Wednesday, March 10, 2010

When The Test Goes Green

My assertion today is: If we would read the code we're writing, we wouldn't write the code we're writing.

We know the red->green->refactor cycle, but I find repeatedly that programmers are "optimizing" out that last step. It tends to run more like red->green->next. Perhaps there is confusion over what is supposed to happen when the test turns green.

The first thing that is supposed to happen is that you read the code you've just written to see if it makes any sense at all. While this sounds perfectly sensible, it often does not happen. Programming is not just typing. It is easy for programmers to rush to complete their assignments and never really examine their work.

I saw an example recently where the old code said:

DateTime date = DateTime.Parse(datestring);
. As a minimal-perturbation change to push to green, the developer changed the code to say

DateTime date = DateTime.Parse(DateTime.Now.ToString());
. Had he or his partner actually read that code they would have realized that it was a little silly, and replaced it with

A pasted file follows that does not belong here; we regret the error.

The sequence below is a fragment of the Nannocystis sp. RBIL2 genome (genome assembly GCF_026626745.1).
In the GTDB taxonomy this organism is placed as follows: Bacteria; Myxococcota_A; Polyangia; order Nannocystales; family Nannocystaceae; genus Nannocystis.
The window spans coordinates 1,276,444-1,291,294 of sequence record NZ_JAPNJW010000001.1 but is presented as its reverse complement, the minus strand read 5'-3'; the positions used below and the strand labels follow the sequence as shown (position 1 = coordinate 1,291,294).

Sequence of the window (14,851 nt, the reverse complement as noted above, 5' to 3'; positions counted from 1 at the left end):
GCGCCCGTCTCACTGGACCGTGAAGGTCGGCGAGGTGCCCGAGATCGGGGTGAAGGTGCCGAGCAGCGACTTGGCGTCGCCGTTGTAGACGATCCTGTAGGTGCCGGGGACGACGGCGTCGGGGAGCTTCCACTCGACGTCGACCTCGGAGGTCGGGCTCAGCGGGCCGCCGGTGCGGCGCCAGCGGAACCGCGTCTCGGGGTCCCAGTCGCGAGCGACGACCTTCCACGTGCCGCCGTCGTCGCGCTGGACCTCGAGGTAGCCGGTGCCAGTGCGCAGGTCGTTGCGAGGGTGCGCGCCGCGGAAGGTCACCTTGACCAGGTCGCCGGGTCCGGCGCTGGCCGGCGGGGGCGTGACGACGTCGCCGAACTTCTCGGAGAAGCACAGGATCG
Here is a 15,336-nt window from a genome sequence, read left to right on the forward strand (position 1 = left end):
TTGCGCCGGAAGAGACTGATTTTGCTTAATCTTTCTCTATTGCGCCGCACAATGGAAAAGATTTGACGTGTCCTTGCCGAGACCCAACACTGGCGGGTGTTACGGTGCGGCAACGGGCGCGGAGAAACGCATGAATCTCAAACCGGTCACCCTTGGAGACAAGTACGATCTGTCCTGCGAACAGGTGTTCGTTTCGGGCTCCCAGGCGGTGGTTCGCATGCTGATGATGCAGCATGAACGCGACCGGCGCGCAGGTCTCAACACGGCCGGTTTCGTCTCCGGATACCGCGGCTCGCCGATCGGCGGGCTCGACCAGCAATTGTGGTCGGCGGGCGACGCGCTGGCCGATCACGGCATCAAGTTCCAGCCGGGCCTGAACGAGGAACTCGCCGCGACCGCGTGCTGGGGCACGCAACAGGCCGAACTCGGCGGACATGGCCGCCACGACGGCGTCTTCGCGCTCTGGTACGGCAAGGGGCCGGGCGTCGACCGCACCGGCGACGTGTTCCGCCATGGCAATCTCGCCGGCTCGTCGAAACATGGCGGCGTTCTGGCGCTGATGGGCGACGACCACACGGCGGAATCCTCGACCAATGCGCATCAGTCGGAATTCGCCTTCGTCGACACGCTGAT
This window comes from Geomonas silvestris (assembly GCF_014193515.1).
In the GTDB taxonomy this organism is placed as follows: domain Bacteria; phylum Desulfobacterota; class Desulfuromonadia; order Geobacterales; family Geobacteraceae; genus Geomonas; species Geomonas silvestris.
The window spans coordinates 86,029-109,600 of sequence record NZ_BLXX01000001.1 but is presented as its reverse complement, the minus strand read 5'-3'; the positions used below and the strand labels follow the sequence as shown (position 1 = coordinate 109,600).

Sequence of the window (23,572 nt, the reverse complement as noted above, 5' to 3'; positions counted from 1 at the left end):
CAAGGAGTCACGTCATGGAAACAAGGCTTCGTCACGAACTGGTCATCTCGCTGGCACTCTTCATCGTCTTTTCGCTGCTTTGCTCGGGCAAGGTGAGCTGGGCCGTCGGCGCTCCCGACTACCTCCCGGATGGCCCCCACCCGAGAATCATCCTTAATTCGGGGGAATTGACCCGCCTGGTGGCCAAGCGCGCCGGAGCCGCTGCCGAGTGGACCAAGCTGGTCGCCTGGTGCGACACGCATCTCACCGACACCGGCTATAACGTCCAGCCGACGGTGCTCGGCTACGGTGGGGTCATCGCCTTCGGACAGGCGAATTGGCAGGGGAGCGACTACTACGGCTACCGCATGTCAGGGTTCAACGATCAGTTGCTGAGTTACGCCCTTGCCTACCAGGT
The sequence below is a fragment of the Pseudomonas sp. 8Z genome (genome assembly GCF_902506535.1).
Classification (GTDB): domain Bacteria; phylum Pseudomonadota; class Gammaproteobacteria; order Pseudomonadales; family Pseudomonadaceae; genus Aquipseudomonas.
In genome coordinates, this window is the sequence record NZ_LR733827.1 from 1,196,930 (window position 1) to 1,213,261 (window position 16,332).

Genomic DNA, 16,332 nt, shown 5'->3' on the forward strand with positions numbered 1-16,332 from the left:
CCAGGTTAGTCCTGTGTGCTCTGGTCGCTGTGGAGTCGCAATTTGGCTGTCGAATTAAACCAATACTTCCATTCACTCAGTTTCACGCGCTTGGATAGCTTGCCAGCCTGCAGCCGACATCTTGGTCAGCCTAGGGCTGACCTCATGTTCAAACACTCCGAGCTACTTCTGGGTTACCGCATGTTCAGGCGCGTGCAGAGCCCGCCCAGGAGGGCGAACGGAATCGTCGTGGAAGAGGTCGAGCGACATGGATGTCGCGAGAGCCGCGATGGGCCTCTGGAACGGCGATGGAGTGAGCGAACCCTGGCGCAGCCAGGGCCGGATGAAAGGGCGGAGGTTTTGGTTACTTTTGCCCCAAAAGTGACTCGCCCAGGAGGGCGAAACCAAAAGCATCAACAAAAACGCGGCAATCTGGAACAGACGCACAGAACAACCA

DateTime date = DateTime.Now;
However, I suspect that they never examined it past the green bar. It worked, and that is a virtue, but it was doing too much and the team would be totally embarassed to see their blunder in print. I fixed it, and the programmers remain anonymous here. They're good programmers, but this time it seems they sailed past the green bar without a thought.

When the bar turns green, read your code. Read the test code, read the code it invokes. It is not at all unusual to find that you have done something short-sighted, complicated, or (God forbid) clever. That code needs to be cleaned up before your peers see it!

Once you read the code, you will know what is wrong with it, and then you can use the various refactorings provided by your development tool or outlined in the fine Refactoring book. You can take your code from one "green" (all tests passing)_ state to another until it is no longer apparent that you ever did anything silly to begin with.

Be particularly suspicious of any code you've written into your tests or test fixtures that ought to be in the classes you are testing. Tests are meant to be extremely lean and fast-running, whereas business objects are meant to be capable. If you start writing capable test fixtures that call upon lean business objects you know you've gone wrong. Refactor the code.

I wish that we could lengthen the sequence to red->green->read->refactor so people would understand the process and apply it. I suppose that we take too much of "refactor" for granted. Nevertheless, the secret to TDD is in that third step, and all refactoring begins with reading and evaluating the code we've written.

After all, a program unexamined is not worth writing.